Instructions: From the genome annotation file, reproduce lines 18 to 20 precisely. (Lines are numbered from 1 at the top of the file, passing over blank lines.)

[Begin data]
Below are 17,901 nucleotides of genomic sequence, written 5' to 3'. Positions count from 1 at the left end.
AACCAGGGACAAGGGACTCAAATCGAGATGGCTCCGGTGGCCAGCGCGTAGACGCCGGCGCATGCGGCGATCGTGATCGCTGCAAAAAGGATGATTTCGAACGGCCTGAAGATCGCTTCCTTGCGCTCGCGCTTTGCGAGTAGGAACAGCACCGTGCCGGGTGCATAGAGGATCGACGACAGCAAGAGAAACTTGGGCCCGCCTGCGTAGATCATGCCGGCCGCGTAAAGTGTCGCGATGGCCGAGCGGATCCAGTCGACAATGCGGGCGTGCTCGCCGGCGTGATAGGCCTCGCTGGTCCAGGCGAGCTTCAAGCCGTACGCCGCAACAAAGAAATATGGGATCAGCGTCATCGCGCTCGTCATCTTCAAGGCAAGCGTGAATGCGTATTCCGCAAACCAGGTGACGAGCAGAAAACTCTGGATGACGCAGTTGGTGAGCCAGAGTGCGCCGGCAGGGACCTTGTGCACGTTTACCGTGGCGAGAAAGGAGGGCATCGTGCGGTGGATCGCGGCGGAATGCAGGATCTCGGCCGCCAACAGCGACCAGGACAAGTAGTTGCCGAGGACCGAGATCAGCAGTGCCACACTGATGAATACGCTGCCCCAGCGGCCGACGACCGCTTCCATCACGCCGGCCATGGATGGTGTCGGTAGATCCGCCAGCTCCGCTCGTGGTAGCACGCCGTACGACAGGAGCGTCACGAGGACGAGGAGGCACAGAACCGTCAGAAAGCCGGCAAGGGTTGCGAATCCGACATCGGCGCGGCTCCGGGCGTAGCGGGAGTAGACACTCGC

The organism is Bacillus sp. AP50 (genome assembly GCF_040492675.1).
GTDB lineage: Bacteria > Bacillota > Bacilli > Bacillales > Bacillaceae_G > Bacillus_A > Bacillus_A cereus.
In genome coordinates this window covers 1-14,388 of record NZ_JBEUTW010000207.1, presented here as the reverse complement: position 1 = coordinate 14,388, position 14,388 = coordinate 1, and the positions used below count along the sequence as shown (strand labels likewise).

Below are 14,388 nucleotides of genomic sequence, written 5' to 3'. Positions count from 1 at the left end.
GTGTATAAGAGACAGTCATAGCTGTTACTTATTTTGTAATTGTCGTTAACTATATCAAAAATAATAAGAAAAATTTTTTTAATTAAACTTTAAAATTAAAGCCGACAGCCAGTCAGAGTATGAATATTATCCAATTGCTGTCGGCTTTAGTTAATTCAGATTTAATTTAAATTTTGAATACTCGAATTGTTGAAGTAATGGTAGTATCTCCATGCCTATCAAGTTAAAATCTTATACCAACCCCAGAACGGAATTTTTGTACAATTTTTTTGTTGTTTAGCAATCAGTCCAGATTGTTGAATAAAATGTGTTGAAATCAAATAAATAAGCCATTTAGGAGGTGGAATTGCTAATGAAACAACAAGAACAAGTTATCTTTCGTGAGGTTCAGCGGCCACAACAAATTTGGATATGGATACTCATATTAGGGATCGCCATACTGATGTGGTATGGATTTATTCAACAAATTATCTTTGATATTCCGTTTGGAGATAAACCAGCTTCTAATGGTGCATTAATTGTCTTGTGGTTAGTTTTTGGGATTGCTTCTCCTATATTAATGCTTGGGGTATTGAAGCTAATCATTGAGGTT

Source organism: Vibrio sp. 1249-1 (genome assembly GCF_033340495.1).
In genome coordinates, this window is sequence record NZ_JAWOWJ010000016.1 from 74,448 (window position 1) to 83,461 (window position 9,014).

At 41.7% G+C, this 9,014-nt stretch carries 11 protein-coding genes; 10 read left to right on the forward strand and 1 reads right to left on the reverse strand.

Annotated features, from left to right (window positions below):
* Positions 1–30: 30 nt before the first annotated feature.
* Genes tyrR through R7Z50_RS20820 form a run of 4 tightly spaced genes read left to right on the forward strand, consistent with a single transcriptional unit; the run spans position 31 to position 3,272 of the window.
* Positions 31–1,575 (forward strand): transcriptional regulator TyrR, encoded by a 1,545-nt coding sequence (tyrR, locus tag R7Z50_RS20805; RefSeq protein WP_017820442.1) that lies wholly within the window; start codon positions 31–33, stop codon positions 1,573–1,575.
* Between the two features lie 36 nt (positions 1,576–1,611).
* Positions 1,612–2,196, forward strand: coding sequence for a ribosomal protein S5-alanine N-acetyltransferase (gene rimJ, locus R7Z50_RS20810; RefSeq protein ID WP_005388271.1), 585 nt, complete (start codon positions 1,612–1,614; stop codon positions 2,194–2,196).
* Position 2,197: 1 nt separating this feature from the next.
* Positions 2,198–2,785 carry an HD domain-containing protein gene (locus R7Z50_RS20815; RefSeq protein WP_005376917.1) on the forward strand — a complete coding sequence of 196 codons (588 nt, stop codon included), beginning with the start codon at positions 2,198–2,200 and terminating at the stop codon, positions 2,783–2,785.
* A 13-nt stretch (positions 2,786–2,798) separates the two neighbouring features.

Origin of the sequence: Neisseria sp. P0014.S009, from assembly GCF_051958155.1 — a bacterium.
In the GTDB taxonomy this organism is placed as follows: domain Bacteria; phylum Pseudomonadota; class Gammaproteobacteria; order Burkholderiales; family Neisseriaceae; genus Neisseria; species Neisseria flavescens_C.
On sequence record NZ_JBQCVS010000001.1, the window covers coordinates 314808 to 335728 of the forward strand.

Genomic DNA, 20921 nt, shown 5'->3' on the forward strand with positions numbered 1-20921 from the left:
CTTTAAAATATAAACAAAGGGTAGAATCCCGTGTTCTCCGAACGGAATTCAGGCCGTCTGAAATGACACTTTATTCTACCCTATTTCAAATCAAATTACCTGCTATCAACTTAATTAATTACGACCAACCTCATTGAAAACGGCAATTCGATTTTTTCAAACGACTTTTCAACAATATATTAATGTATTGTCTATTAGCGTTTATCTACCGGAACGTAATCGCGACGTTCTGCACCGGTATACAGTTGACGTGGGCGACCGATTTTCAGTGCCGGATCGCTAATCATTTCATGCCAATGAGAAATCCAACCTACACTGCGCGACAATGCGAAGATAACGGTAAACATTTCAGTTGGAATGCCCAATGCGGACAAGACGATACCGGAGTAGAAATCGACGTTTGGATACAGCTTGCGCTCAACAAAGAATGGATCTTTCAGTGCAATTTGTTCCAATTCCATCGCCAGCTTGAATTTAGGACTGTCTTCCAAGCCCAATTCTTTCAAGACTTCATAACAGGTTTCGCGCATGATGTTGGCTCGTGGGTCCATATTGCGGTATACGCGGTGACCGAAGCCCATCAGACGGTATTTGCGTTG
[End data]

* Positions 2,198–2,785 carry an HD domain-containing protein gene (locus R7Z50_RS20815; RefSeq protein WP_005376917.1) on the forward strand — a complete coding sequence of 196 codons (588 nt, stop codon included), beginning with the start codon at positions 2,198–2,200 and terminating at the stop codon, positions 2,783–2,785.
* A 13-nt stretch (positions 2,786–2,798) separates the two neighbouring features.

Origin of the sequence: Neisseria sp. P0014.S009, from assembly GCF_051958155.1 — a bacterium.